That's the thing, though. There is next to no impact. My degree hasn't suddenly become less valuable because people think some athletes got over. Because...and I think we agree on this here...that's just the way it is.
McCants, had he graduated, would have likely gotten $80,000 worth of education, not to mention perks (which...come on...you know he had), housing, and other stuff, in addition to that degree. I would have to believe that he, Felton, and May brought more than that to the University from their own blood and sweat over those three years. Most...MOST...kids aren't going there and bringing in that type of cash. Psycho T brought in more than that, more than likely, and he knows Swahili!
ETA: In my ideal world, these players would get paid as contractors. The opportunity for free education would be an option, not a must, and they'd have free reign of the school. I know there's a ton of reasons why that can't happen, but it'd be nice. They'd have the NBA option, and there'd still be players for universities to get behind.
And...just for full disclosure...I chose UNC as my school strictly because they have an awesome athletic program. I could have gone to other good academic institutions, but I wouldn't have had as much fun, since a lot of my life is sports-related.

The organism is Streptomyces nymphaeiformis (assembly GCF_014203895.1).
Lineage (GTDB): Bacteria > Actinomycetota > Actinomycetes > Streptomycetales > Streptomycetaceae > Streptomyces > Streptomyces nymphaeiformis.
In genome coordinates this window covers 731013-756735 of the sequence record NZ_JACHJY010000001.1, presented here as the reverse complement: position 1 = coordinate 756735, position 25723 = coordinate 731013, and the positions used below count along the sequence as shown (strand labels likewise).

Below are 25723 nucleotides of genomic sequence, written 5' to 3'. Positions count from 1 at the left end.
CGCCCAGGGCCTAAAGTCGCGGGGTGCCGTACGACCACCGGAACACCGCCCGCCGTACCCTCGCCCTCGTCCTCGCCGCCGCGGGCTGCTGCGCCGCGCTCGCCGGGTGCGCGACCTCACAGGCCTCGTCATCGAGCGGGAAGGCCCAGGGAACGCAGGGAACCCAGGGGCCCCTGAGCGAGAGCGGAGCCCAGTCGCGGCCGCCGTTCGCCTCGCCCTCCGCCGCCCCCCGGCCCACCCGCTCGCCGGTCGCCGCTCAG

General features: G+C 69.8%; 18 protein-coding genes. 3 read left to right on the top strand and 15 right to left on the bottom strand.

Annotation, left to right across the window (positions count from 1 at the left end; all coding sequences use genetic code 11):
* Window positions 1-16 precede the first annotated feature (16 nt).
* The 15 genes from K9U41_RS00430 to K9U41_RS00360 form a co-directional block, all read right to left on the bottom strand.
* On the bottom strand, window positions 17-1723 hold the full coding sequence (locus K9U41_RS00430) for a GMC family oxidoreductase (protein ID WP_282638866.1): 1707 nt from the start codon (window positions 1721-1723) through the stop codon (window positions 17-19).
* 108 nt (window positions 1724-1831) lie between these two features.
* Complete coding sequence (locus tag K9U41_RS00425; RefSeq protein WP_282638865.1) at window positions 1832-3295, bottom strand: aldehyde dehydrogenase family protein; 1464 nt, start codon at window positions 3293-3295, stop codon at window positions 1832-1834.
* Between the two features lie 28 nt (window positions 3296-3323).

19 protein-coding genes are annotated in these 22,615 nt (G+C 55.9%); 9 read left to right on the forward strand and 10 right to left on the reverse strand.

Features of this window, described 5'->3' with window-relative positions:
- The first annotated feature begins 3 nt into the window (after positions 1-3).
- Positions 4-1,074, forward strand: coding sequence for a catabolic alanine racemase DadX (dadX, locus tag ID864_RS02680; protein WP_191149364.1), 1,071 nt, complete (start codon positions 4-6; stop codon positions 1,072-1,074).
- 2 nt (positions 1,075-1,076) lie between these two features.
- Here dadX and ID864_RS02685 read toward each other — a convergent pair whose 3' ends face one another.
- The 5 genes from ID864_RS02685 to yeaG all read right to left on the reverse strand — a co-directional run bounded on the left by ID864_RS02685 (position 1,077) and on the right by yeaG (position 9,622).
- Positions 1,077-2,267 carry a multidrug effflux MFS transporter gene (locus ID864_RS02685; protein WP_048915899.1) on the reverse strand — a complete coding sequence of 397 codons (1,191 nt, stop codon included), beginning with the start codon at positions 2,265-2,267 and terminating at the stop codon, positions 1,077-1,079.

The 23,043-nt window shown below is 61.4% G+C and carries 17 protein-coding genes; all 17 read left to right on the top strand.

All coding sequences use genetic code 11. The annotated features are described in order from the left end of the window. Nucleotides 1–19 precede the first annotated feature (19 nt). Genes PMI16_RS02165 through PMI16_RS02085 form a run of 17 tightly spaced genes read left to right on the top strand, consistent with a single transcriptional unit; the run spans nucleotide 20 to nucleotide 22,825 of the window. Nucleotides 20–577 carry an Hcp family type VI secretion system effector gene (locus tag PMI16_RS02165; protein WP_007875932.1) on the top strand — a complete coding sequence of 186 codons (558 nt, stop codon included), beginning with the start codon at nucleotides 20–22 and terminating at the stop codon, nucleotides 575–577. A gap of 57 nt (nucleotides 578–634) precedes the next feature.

I've never said that the players don't deserve what they get as far as the free education and other monetary "perks" for all the work they put in (and we all know it's more than the NCAA-mandated 20 hours). If you read my posts here, you'd know that I advocate that they don't get nearly enough. However, when it comes to earning the degree, I think they should have to meet all the same requirements as every other student does.
Maybe a compromise would be to create a whole new curriculum for athletes who aren't interested in a traditional college education. Instead of a Bachelor or Arts or Sciences, they could develop a Bachelor of Athletics. The athletes that pursue it would earn credits by participating in their chosen sport, but could also have a class or two each semester in subjects that would be more practical for them; like nutrition, basic physiology, money management, etc. If they complete it, they would still have something they could apply to their lives whether they go professional or not, but their degree would be more indicative of the actual work they put in to earn it while they were in college. And in no way would that preclude the athlete who wants the B.A. or B.S. from enrolling in one of those degree programs, it's just an alternative for those who don't.